C# Behind the scenes – Local Functions

The second “Behind the scenes” article, will be about local function.

This is much simple from previous post about yield keyword.
In short, local function translated to a method of the class.

Example 1

void M(int o)
{
    int Multiply(int n) => n * 2;

    foreach (var i in new List<int> { 1, 2, 3, 4, 5 })
    {
        Console.WriteLine(Multiply(i));
    }
}


Multiply will translate to static method in M class:

static int Multiply(int n)
{
    return n*2;
}

OK this is very simple, but what if M class has already method with the same signature (Multiply(int n))?

The answer is that the compiler will generate name that not confuse with existing class method.
In this case, the name will be the parent method name and then the method name _Multiply (This is not what will be in reality and there is no commitment to what will be in reality, it is only for the purpose of explanation of how in generally the compiler handle this case.)

Example 2

void M(int o)
{
    int Multiply(int n) => n * 2;

    foreach (var i in new List<int> { 1, 2, 3, 4, 5 })
    {
        Console.WriteLine(Multiply(i));
    }
}
void M(bool o)
{
    int Multiply(int n) => n * 2;

    foreach (var i in new List<int> { 1, 2, 3, 4, 5 })
    {
        Console.WriteLine(Multiply(i));
    }
}

Note, there is a two local functions that their method parents called M.
For this case, the compiler will add index for the name and the methods names will be _Multiply1, _Multiply2 etc.

Example 3

void M(int o)
{
    int Multiply(int n) => obj == null ? 0 : n * 2;

    foreach (var i in new List<int> { 1, 2, 3, 4, 5 })
    {
        Console.WriteLine(Multiply(i));
    }
}

Note, obj is a class member, so Multiply can’t be static.
Indeed in this case the generated method will be an instance method with access to this.

Example 4

void M(int o)
{
    int Multiply(int n) => o * n;

    foreach (var i in new List<int> { 1, 2, 3, 4, 5 })
    {
        Console.WriteLine(Multiply(i));
    }
}

Do you see the problem? we use the o parameter inside the local function, how this can be done? Remember that Multiply is a different method (static or instance) in the class, so how is know about parameter passed to M?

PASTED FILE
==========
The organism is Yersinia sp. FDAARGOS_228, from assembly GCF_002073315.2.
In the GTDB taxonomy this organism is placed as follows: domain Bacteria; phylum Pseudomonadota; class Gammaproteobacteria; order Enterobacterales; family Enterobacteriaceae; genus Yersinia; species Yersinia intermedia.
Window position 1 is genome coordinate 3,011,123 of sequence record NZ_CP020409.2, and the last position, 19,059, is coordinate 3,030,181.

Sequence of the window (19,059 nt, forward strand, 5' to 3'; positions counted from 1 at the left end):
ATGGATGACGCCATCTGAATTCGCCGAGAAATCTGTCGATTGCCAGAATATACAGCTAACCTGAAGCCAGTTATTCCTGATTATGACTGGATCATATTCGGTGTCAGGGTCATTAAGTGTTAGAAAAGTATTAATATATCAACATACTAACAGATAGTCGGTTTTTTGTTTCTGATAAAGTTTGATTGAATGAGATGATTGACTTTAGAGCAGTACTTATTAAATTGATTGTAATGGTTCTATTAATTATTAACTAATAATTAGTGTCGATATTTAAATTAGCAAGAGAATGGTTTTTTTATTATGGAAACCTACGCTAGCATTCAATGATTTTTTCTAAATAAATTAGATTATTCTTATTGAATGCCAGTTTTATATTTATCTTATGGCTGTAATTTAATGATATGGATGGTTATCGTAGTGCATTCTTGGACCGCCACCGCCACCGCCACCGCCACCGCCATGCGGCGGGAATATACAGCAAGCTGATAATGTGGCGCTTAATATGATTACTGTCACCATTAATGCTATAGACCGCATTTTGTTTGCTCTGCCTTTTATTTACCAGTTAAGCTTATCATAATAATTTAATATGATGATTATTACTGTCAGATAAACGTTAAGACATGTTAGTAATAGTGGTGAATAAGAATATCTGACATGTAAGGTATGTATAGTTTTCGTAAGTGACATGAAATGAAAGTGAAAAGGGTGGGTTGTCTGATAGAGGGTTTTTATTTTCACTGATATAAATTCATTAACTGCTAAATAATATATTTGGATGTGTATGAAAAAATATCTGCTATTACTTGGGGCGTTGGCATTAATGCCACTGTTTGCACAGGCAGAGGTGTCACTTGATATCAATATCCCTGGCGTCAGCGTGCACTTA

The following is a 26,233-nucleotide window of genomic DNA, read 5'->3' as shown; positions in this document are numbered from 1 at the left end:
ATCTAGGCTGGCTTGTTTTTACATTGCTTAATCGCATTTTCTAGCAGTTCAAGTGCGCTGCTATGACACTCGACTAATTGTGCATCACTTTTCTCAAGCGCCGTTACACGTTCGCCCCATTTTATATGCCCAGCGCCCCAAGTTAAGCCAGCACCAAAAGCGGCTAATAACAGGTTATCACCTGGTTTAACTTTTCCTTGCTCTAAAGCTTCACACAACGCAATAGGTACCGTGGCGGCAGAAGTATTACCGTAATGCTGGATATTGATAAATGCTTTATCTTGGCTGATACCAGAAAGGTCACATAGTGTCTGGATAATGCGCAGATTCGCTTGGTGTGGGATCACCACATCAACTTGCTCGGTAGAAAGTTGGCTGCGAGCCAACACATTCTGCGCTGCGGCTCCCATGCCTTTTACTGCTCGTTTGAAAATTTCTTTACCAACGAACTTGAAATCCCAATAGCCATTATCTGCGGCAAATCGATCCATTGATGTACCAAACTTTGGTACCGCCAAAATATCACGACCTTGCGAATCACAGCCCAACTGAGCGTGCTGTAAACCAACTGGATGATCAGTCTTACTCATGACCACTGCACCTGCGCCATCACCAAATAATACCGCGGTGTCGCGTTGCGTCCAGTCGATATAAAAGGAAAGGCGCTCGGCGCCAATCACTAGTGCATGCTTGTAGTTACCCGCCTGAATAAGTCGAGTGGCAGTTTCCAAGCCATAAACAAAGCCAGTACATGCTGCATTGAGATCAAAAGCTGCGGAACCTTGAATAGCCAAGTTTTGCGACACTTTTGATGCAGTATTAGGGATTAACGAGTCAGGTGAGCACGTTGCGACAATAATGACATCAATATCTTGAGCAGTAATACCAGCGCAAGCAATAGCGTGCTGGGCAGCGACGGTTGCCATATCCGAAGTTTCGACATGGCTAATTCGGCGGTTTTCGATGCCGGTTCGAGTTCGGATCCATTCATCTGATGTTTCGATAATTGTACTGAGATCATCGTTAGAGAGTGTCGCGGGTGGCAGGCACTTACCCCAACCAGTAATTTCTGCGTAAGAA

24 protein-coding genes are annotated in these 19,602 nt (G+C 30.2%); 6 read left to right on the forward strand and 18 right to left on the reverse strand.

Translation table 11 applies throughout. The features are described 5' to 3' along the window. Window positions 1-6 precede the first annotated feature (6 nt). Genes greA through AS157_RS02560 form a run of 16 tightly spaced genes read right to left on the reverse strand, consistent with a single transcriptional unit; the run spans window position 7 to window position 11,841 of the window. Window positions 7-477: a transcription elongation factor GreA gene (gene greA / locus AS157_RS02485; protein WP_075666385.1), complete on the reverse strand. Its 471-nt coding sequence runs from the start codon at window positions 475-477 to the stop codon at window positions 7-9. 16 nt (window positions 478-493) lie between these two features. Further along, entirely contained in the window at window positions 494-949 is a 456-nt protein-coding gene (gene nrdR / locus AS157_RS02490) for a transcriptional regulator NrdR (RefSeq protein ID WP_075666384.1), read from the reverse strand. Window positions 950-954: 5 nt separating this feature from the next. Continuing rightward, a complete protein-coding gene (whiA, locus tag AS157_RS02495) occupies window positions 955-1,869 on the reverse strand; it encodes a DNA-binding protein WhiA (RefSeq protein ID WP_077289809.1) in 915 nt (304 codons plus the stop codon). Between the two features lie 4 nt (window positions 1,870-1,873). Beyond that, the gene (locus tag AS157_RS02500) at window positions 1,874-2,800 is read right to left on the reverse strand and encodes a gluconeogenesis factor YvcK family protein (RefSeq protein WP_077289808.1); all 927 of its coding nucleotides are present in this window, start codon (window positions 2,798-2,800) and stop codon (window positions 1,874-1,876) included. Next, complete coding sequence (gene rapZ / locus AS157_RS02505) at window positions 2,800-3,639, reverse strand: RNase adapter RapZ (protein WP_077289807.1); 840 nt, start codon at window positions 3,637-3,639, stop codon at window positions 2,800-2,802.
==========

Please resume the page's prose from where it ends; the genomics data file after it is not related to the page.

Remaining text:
The solution for this (and not just for this, we will see in later posts that C# compiler use it in more cases) is to generate a new nested type named for example ‘ParentClass_DisplayClass_0’ (see below) and this object has member to hold the parameter o.

private struct <>c__DisplayClass0_0
{
    public int o;
}

Now in M method, the struct is created and the parameter is saved and when the local function code is run, this struct is sent as by ref parameter and this how the local function can use it.

Example 5

void M(int o)
{
    int Multiply(int n) => obj == null ? 0 : o * n;

    foreach (var i in new List<int> { 1, 2, 3, 4, 5 })
    {
        Console.WriteLine(Multiply(i));
    }
}

Now we use parameter and instance member.
For this ‘ParentClass_DisplayClass_0’ also generated and it holds two fields, one for parameter and the second for this. The local function will generated as static, and not as we saw in example 3, even that it use an instance member, because the generated type is hold for us the this. The rest is same as example 4.

Homework: What do you think will be the behavior if the M method is within a struct and not within a class and inside the local function we want to use obj instance member?

See more C# behind the scenes articles

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One Response to C# Behind the scenes – Local Functions

  1. Pingback: C# Behind the scenes | My Coding Place

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